“Never Been That Happy” speaks to a seemingly ever-present truism of the human experience, and chasing that always elusive high. It may leave you longing, or you may find yourself contemplating your own emotional state; regardless, there is no denying the depths to which Hands Down dove in order to create this affecting piece.
:: “Can I Leave Me Too?” – The Greeting Committee ::
Kelly Liu, Philadelphia
The Greeting Committee took a hard left from their debut record This Is It in their sophomore effort, Dandelion, a blue-eyed record that showcases the band’s widening range: what once were vibrant chamber pop tunes that recall The Hush Sound have turned into buzzing, heavy rockers with a dose of ‘90s nostalgia. There’s “Ada,” an LGBTQ+ cut that tells the story of a trans woman and affirms her place in the world; there’s “Dandelion,” the puff ball of white flower metaphorized into a protective coat. Here we have somehow taken a dive into the heart of one’s interiority.
“Can I Leave Me Too?,” the album’s lead single, begins in the throes of a breakup: “Why does everybody drive the same car you do?” In the music video, lead vocalist Addie Sartino stares into the camera in a concussive state, as though she were a character from a Lucrecia Martel film, against synth dollops and distorted guitar cuts. And if there’s any song that captures the spirit of Dandelion, it’s this — a track that yearns for something to hold our sense of self together in what seem to be the most unrescuable moments.
:: Aletheia’s Calling – Dirtsa ::
Josh Weiner, Washington DC
When it comes to France, I may have spent much more time in Paris over the years than Toulouse. Yet I remain a fan of the latter city thanks to its awesome collection of Roman Empire-era ruins, the lovely artwork in the Musée des Augustins, the easy access to the bike paths of Canal du Midi, and much more. And now, here comes another reason to smile upon Toulouse: one of its local daughters, Dirtsa, has delivered a seriously impressive new EP, Aletheia’s Calling.
The Cameroonian-born 24-year-old may not have been in the game for very long— Aletheia’s Calling marks her first formal release, after a successful outing on a French music contest caught the attention of local record labels. But she’s already achieved a high level of artistic maturity. Her debut EP is a stellar showcase of her dual command as both a fiery MC and suave R&B singer— Dirtsa balances off both creative identities in a way that Lauryn Hill (and everybody else) would surely approve of. Plus, thematically, Dirsta is able to explore widespread global themes— she says much of the album was inspired by the fight against racial injustice that the world has embraced in recent years— as well as more personal topics— the track “Leon” “is an allegory and letter to my family and the things we’ve been through together.”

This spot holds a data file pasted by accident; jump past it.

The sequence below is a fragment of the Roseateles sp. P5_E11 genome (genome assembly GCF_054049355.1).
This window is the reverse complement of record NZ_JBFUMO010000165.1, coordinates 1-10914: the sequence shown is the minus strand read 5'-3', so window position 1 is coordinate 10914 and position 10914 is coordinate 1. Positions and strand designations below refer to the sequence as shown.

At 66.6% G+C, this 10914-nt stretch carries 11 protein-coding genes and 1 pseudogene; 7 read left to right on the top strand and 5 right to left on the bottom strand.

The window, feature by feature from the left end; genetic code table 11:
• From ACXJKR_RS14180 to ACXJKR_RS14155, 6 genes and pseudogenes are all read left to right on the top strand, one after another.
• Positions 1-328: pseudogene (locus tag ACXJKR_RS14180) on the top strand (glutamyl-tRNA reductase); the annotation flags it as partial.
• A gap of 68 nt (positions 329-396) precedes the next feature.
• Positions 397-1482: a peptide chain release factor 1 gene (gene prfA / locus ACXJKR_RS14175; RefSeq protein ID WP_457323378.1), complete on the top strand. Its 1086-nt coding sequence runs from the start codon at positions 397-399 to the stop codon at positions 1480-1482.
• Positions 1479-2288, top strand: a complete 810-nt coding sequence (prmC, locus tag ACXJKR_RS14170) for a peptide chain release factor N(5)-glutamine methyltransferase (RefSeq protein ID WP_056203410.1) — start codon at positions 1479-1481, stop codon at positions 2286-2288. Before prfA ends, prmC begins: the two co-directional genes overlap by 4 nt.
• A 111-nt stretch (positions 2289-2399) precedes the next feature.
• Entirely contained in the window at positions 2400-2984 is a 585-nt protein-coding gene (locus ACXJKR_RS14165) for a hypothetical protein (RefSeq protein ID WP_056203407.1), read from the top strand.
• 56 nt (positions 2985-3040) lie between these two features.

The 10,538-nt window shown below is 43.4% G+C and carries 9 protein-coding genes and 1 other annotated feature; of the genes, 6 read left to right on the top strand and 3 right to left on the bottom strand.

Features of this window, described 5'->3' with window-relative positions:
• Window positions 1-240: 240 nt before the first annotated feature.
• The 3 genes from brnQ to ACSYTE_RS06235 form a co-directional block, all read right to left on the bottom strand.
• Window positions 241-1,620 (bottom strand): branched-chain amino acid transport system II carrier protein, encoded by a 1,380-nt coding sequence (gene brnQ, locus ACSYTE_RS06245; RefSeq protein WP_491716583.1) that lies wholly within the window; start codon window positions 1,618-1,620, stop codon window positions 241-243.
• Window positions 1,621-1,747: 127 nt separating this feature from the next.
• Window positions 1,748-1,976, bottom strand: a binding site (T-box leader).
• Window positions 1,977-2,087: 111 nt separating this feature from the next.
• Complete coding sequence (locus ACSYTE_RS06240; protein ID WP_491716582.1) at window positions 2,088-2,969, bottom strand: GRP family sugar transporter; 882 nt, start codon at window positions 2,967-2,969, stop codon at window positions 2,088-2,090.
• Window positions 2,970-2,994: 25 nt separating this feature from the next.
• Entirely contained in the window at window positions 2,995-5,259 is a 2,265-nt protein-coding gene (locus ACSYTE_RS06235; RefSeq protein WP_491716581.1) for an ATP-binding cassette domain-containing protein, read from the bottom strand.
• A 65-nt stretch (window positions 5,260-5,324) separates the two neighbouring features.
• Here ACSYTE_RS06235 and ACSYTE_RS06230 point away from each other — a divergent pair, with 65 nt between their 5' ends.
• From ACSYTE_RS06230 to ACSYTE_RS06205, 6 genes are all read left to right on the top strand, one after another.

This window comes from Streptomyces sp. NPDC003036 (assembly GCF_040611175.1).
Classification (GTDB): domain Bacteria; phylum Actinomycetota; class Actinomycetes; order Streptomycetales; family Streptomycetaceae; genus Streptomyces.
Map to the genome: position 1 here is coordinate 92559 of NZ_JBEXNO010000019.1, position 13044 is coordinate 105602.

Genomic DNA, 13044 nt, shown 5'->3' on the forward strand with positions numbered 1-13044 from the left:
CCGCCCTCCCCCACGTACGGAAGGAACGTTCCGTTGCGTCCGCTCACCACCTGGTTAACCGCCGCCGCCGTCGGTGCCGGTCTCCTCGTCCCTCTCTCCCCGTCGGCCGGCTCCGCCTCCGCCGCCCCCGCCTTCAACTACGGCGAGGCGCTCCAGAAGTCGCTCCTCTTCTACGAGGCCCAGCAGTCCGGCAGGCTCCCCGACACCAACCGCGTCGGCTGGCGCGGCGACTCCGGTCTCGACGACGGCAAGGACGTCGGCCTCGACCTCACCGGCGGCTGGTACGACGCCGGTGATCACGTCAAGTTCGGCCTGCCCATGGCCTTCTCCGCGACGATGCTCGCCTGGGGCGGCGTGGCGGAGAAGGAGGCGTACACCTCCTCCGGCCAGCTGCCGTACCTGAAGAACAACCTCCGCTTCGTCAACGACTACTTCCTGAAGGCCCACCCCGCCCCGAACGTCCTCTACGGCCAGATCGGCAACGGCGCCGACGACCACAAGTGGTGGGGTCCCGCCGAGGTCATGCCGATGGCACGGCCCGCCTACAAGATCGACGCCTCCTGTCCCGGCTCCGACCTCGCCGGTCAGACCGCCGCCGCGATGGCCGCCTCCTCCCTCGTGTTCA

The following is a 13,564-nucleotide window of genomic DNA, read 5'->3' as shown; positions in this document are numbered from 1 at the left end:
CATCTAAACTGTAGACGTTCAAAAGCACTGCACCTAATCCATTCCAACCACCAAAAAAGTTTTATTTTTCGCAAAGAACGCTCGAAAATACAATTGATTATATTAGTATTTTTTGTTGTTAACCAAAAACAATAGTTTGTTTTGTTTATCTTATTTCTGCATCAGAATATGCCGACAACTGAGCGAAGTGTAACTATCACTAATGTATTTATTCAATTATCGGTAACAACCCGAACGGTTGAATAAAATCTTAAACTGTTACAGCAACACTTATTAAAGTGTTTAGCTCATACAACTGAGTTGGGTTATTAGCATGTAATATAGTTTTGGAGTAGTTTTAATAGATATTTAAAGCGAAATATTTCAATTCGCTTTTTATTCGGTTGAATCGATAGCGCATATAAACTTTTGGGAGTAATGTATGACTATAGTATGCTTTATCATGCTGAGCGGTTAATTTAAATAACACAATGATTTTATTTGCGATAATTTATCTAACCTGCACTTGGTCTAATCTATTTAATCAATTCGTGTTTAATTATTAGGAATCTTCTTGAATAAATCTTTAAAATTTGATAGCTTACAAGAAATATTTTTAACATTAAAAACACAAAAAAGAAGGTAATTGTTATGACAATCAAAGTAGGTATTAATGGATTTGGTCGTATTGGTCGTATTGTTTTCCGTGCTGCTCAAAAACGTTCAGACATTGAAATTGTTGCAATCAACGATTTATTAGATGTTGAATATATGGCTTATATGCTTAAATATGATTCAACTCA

There’s more than enough quality material here to make a powerful impression in the span of 15 quick minutes. If this is Dirsta channeling her inner Aletheia (the Greek goddess of truth, justice and honesty), then I’m certainly looking forward to taking her on a sling of further personas over the course of her career.
:: “Material Things” – Johnny Stimson ::
Chloe Robinson, California
You know that rush you get from getting the latest iPhone or going on a shopping spree for a new wardrobe? Well Johnny Stimson’s new tune “Material Things” is all about that intoxicating high that comes from buying stuff. With this single he challenges us to ask ourselves… is that real happiness. With smooth, charismatic vocals and catchy pop/R&B arrangements, everything about this release is so hypnotizing.
The retro style visuals are as laid-back as the song itself. From chilling in the pool to playing on his Tamagotchi and riding his motorcycle, the video has a definite cool factor. The ’80s/’90s aesthetic is bringing all the nostalgic vibes. Stimson is a seductive soul/pop artist that has garnered major acclaim. Creating music with so much passion and heart, it is no wonder he has been praised by huge talent such as BTS and Elton John. His aim is to spread joy and positivity through his music. “Material Things” certainly provides that infectious energy.
:: “We Lose Our Cool” – Fritch ::
Mitch Mosk, New York